Avoid Call-Backs, Save Time and Money with the Proper Troubleshooting Tools
We need the right tools for the job. We want to do the job right, avoid call-backs to a service call we thought was already completed, and we want to perform work better than the other guy so that we can build a solid reputation and make good money doing good job.
We are going to introduce three key tools that will help you get a leg up on the competition:
1) Digital Manometer
3) Digital Analyzer
Trust me here when I say that not all service use these three tools, and even fewer service techs use these tools properly.
If you use these three tools, and use them well, then you will notice a gain in customer satisfaction because you work will improve, your time spent at each job will decrease, and this will help you grow your business
UEI MODEL EM201B
Tool: Digital Manometer
Goal: Measuring Gas Pressures in water columns (W.C.); take measurements at the Supply (static) & Gas Valve (manifold) to assure gas-fired appliance needs are met.
Why use a Manometer:
Many times a technician assumes gas pressure is “good” all the while without a numerical value from a measuring tool, you may never discover the cause of the issue. When working with expensive parts and high-performance appliances, you want to make measurements according to the manufacturer’s recommendation or you will be ‘shooting from the hip’ as they say. If you’re blind to what the true cause of an issue might be, then troubleshooting will take you longer and cost you money. We suggest Uei Test Instruments Model EM201B.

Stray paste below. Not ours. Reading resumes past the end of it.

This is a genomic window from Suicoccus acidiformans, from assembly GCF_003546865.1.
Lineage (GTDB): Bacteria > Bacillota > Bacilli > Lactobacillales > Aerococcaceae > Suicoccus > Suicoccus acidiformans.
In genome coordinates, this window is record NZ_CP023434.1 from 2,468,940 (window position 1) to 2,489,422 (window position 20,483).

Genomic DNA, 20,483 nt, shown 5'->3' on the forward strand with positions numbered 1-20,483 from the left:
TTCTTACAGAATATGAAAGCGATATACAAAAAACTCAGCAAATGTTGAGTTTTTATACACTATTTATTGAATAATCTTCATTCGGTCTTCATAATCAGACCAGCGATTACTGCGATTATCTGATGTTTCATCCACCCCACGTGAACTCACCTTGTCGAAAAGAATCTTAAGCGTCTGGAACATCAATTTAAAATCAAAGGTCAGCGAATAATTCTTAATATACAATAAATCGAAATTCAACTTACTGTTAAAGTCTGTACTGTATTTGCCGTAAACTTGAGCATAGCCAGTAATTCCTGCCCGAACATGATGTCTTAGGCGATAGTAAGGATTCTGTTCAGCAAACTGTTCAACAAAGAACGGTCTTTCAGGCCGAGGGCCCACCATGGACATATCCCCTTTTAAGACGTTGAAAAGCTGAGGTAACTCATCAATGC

Rating Plates – show the appliance’s requirements. Look for: 1) Max. /Min. Inlet Gas Pressure as well as 2) Manifold Pressure.
Supply – make sure supply pipe and regulator(s) are providing acceptable range of gas pressure – measured in inches of water column (W.C.)
Manifold – verifies if gas valve is operating within acceptable operation limits – measured in inches of water column (W.C.) NOTE: perform this while appliance is fired ON
Multimeter: UEi Model DL479
Goal: Measure electrical readings at your appliance. Sensors like thermistors, and electrical wires that send signal to a computer (CPU) or other circuitry.
Why use a Multimeter:
You want a multimeter that can test for amps and volts AC and DC, Resistance (Ω), DC microamps (µA), Capacitance (µF), and Temperature (for thermocouple probe).
Features to looks for: Data hold, Min/Max, Manual ranging option, Backlight, a worklight can be a huge benefit, Low battery indicator, Auto power off (saves battery), Auto calibration, and Magnetic mounting (frees up hands for working). Buying a good multimeter is a good investment, so compare and look for rich features that will allow you to work faster and more accurately.
UEi model C157 Eagle X Xtended Life Combustion Analyzer w/ NO1
Tool: Digital Analyzer
Goal with a Digital Analyzer is to assure your appliance’s heat exchanger is burning its fuel clean.
Why use a Digital Analyzer:
A Digital Analyzer accomplishes this in many ways by measuring: differential flue temperature, Carbon Dioxide (CO2) levels, flue & ambient carbon monoxide (CO) levels, Differential Pressure, and Nitric Oxide (NO1) levels. Also, you will want a Digital Analyzer that calculates: Oxygen, efficiency, Excess air, CO air free. Follow the appliances service manual, install manual, or contact the manufacturer for proper analyzer procedures.
Tuning a gas-fired heat exchanger
Tuning a Gas-Fired Heat Exchanger
Tuning a gas-fired heat exchanger is a must-do maintenance to perform in order to keep your gas powered appliance (tankless water heater, boiler, commercial water heater, furnace, etc.) working at optimal performance over time. We suggest the UEi model C157 Eagle X Xtended Life Combustion Analyzer w/ NO1.